Because soccer is a low-profile sport in this part of the state and Bainbridge has been anything but a powerhouse in recent years, Mejia was never invited to play on any travel or All-Star teams until his junior season. It wasn’t until just recently that Cairo soccer coach Robert Peterson asked Mejia to play on his club team, which will be Mejia’s first opportunity to showcase his talent outside of a Bearcats uniform.

Mejia, however, was hesitant to join the team.

“I said I would try out, but my only worry was that I wasn’t financially set,” Mejia said. “I don’t like to tell my parents about that kind of stuff because I know they would do whatever they possibly could to make it happen. I just didn’t want to put that on them.”

But Peterson wanted him anyway.

“He said to try to come up with as much money as I could, but even if I couldn’t he wanted me to play for him,” Mejia said.

This summer Mejia has been working multiple jobs — including at a packing house and translating for doctors with Spanish-speaking patients — to raise enough money to pay for his spot on the team. It’s a testament to how hard of a worker he is on and off the soccer field.

“He is just a good kid,” Ard said. “His grades are solid. There’s never a discipline problem. And he might be the best soccer player we have ever had at Bainbridge. That’s not a stretch to say. He is definitely in the conversation.”

Mejia says it just comes naturally for him on the soccer field.

“I came from a town where soccer is all we did all day, every day. We played in the streets, no matter if it was raining or snowing,” he said. “I just try to score as simply as I can. Some people try to do all of these fancy moves, but I just try to keep it simple and easy for myself and my teammates. Whenever I have a chance in front of the goal, I don’t think about it and just kick it into the back of the goal.”

Mejia is left-footed, and Ard said the stronger he gets with his right foot, the more of a scoring threat he will become.

“The scary thing about Luis is that he can get better,” Ard said. “He is very strong. He is a dominant lefty, and I challenge him to get stronger with his right foot. If he can develop that right foot, the sky is the limit.”

The “pudgy” fifth-grader has turned into a rising soccer star, but every now and then Ard will take Mejia back to those teary memories and lonely days in fifth grade when Mejia’s journey as a Bainbridge soccer player began.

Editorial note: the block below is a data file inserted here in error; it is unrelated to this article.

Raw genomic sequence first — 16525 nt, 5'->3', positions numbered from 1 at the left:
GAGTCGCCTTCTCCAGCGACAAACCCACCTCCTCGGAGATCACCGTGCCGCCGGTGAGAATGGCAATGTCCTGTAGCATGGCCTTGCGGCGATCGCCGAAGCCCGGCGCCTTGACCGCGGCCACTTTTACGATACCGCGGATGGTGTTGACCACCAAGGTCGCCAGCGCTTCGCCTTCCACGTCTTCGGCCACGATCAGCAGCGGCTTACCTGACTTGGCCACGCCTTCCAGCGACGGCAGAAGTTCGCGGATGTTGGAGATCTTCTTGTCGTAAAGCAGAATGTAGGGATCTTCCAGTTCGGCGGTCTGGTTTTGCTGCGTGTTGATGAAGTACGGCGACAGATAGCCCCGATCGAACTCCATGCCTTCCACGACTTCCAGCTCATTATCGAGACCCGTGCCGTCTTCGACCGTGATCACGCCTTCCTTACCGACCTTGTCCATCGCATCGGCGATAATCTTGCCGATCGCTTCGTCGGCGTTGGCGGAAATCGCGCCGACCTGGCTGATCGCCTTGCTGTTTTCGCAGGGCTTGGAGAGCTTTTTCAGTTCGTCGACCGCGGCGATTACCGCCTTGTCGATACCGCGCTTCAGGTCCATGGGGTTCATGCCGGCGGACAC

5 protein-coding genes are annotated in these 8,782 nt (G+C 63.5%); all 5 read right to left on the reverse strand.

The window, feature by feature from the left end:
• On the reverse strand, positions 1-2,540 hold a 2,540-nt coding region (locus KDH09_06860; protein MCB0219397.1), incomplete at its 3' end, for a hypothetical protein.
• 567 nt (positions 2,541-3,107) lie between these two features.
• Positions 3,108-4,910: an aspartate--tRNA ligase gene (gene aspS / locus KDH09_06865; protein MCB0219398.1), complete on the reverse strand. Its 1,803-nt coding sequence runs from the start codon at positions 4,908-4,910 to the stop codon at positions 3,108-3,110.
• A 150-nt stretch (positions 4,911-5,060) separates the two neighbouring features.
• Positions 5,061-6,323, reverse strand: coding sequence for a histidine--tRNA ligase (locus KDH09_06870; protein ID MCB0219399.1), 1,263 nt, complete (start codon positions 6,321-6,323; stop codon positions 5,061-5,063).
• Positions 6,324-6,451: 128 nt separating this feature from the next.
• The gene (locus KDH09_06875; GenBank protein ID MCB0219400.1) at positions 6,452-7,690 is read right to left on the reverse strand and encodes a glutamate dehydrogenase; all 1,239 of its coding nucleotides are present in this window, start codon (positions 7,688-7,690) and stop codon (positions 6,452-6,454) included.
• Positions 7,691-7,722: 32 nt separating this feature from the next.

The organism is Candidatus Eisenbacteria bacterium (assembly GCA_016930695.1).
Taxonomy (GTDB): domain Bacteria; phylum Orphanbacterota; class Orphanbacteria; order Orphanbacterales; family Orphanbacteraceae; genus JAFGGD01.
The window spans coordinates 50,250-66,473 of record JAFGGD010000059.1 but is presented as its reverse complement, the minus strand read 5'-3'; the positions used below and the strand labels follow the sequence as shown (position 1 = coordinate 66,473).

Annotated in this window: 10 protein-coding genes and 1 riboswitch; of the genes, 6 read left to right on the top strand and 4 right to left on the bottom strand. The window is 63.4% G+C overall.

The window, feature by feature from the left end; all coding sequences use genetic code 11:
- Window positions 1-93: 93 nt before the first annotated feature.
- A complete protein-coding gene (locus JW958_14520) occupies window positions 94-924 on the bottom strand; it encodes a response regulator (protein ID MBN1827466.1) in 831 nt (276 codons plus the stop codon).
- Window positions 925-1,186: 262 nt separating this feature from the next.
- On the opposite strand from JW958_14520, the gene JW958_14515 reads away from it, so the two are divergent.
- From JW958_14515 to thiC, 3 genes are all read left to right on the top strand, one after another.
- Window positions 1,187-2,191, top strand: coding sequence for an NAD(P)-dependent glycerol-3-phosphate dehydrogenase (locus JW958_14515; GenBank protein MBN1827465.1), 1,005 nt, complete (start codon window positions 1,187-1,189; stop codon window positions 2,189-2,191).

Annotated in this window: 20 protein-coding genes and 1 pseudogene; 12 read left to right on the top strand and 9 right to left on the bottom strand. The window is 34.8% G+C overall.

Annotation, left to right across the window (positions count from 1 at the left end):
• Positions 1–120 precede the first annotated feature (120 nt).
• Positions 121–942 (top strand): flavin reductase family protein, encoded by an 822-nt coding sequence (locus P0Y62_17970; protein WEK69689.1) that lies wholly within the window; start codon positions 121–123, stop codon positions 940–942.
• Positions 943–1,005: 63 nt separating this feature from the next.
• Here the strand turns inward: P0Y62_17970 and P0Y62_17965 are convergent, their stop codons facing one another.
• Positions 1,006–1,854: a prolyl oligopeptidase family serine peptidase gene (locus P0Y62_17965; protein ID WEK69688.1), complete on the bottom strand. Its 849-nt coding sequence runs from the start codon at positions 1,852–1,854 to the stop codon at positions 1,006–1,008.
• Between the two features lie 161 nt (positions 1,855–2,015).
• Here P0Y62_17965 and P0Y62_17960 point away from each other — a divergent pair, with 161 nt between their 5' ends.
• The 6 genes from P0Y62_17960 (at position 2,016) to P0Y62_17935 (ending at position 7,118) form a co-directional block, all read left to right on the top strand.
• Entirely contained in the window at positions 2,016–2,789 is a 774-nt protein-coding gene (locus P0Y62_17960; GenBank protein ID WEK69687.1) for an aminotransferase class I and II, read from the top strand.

“We reminisce sometimes back to fifth grade,” Ard said. “We will talk about it when he has moments like he had this year when he did so well for himself. He’s come a long way from those days.”

2013 Albany Herald All-Area Boys Soccer Team

Player of the Year Runner-up

Andrew Sullivan, Jr., Midfielder, Deerfield-Windsor

Why he’s here: Scored 24 goals and had 21 assists — both team highs — and was named to the GISA Class AAA All-State team.

All-Area Team

Edin Ancelmo, Jr., Forward, Americus-Sumter

Why he’s here: Scored a team-high 33 goals in just 17 games while battling injuries through the season, played in the GHSA state all-star contest and was named to the Class AAAA All-State team.

T.J. Clay, Senior, Forward, Sherwood Christian

Why he’s here: The 2012 Herald Player of the Year followed up his 33-goal junior season with 30 goals as a senior and extended his career scoring record at Sherwood. He was named to the GISA Class AA All-State team and will play next season at Pointe University.

William Orr, Senior, Center Midfielder, Sherwood Christian

Why he’s here: Is the career assist leader at Sherwood and had a team-high 18 his senior season. He was named to the GISA Class AA All-State team and will walk on the Darton State College soccer team next season.

Brian Eidenire, Senior, Defender, Crisp County

Why he’s here: His strong leg and ability to clear the ball made Eidenire the last line of defense for the Cougars before the opposing team reached the goal, and he was far-and-away the best player and leader of the Crisp team.

Hunter Johnson, Senior, Forward, Lee County

Why he’s here: Finished the season with a team-high eight goals and four assists for a Lee County squad that finished fifth in Region 1-AAAAA.

Daniel Provence, Junior, Midfielder, Bainbridge

Why he’s here: Had eight goals and five assists from the midfield and was a key part of Bainbridge’s first Region 1-AAAAA championship.

Lanier Freeman, Freshman, Forward, Deerfield-Windsor

Why he’s here: Just a freshman, he made the GISA Class AAA All-State team with nine goals.

Brantley Talley (Fr.) and Grant Wollam (8th-grade), Goalkeepers, Deerfield-Windsor

Why he’s here: The tandem split time in the goal for the Knights and each finished the season with goals-against averages of 1.0.

Tanner Stumpe, Junior, Forward/Midfielder, Westover

Why he’s here: Was named his team’s offensive Player of the Year and led the Knights with 15 goals.

Steven Vaiakulavich, Senior, Goalkeeper, Westover

Why he’s here: Was the top keeper in Region 1-AAAA and finished the year with 86 saves and a 1.8 goals-against average.

Kevin Vicente, Junior, Center Midfieler, Westover

Why he’s here: Was second on the team with 12 goals but led Westover with 18 assists.